Would Moby-Dick or The Great Gatsby work out as a series? Well, to an extent, I can see possibilities. A book as long as Moby-Dick, some 206,000 words, could supply a bounty of plots and subplots for a series. And Gatsby? It’s short, just 47,000 words, but oh the characters! I can envision prequels and plenty else. Consider how, in Gatsby: My Story, Michael Spindler brilliantly fleshed out Fitzgerald’s work even if his Gatsby differed radically from F. Scott Fitzgerald’s.
Just the same, I’d hate for standalone books to be on the decline, and I appreciate Moby-Dick and Gatbsy as finished stories.
The standalone-vs.-series issues arises by way of a KBoard post where the writer asked: “From a sales perspective, is there any point in writing a stand alone horror novel? I know it seems like everyone who is successful in indie publishing writes series, and I’m currently writing one, but many of my other ideas as ‘one offs’ that I don’t feel could be spun into a series. Would it be a waste of time (in terms of potential financial earnings) to write a few stand alone novels too?”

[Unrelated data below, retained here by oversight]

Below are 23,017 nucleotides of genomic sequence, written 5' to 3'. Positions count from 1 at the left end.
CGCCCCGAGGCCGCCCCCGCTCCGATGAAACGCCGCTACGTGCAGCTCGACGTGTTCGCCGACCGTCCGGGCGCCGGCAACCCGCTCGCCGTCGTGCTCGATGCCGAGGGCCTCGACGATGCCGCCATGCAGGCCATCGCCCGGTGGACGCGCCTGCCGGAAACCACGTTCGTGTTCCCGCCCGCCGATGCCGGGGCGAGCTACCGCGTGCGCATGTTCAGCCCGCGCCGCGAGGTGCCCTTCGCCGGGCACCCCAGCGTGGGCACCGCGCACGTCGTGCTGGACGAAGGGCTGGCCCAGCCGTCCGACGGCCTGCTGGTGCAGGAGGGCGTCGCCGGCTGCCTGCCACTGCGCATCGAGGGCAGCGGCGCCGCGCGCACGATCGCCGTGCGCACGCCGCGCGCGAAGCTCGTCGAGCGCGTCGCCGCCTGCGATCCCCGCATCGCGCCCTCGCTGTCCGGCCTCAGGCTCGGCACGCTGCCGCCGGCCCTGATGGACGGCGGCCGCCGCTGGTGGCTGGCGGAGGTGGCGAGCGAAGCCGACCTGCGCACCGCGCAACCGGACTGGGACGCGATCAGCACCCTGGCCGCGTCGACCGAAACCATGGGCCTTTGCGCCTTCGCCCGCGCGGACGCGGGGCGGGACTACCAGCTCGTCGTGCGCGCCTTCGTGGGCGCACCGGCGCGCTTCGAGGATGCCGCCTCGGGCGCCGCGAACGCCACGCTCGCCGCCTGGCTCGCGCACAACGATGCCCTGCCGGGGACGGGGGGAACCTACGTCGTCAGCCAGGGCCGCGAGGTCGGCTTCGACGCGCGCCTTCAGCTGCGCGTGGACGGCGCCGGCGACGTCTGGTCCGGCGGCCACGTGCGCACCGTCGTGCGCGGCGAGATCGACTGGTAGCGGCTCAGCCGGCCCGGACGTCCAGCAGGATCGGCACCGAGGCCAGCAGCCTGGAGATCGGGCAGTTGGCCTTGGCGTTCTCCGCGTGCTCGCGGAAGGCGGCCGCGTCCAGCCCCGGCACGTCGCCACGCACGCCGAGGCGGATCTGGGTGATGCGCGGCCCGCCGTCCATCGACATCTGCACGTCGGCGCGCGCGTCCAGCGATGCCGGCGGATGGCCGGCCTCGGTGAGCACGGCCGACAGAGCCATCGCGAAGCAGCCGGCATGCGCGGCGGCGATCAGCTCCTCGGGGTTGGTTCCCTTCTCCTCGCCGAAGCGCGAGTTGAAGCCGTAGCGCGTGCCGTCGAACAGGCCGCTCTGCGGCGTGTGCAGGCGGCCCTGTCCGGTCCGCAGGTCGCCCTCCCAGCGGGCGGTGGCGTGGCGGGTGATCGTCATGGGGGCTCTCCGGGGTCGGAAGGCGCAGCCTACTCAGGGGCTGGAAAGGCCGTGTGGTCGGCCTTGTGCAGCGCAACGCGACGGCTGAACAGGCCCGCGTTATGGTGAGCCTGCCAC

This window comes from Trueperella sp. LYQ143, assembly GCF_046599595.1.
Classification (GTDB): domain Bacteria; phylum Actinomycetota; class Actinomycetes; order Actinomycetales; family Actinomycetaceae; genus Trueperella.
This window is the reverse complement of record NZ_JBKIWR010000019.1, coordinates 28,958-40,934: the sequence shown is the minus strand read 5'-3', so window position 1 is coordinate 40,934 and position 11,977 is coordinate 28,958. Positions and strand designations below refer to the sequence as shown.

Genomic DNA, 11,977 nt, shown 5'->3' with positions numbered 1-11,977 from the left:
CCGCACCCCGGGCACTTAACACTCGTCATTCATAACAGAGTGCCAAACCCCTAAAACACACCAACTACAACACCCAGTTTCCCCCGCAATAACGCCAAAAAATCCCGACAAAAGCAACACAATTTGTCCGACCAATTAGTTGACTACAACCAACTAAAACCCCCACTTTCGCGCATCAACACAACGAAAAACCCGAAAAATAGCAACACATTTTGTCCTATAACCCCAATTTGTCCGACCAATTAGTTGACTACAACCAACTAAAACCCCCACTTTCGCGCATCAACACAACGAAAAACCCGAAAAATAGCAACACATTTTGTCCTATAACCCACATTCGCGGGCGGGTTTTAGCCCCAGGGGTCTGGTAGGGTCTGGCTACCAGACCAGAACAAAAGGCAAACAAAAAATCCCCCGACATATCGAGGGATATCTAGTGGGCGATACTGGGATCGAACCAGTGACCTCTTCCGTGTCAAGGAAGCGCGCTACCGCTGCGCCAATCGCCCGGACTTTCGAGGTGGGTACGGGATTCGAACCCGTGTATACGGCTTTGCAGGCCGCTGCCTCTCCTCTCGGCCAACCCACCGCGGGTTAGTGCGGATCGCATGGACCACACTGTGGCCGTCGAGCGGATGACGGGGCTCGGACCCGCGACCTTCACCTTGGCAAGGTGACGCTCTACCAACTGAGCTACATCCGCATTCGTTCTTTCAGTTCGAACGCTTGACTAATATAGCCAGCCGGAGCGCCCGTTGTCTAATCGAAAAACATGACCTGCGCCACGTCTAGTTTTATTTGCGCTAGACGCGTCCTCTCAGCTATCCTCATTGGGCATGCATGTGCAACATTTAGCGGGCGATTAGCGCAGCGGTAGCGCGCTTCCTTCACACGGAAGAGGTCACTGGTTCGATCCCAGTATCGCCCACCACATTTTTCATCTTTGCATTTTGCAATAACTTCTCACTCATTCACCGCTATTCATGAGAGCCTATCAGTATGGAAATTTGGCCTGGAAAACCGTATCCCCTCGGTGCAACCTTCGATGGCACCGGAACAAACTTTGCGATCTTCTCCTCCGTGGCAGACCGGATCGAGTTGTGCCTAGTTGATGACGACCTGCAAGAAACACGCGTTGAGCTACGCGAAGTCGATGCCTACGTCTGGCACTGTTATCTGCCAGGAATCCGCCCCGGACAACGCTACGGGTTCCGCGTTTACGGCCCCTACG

Yes, I know—“from a sales perspective.” But in an era where lines are blurring between the commercial and the literary, who knows what’s ahead?
If nothing else, will the long-term move to e-books exacerbate the problem? E, after all, makes series more attractive. Without hassles, you can carry all the installments everywhere and easily refresh your memory about books read earlier. No masses of pulped wood to mess with. Just a thin slab of plastic in the form of a cell phone, tablet or dedicated reader.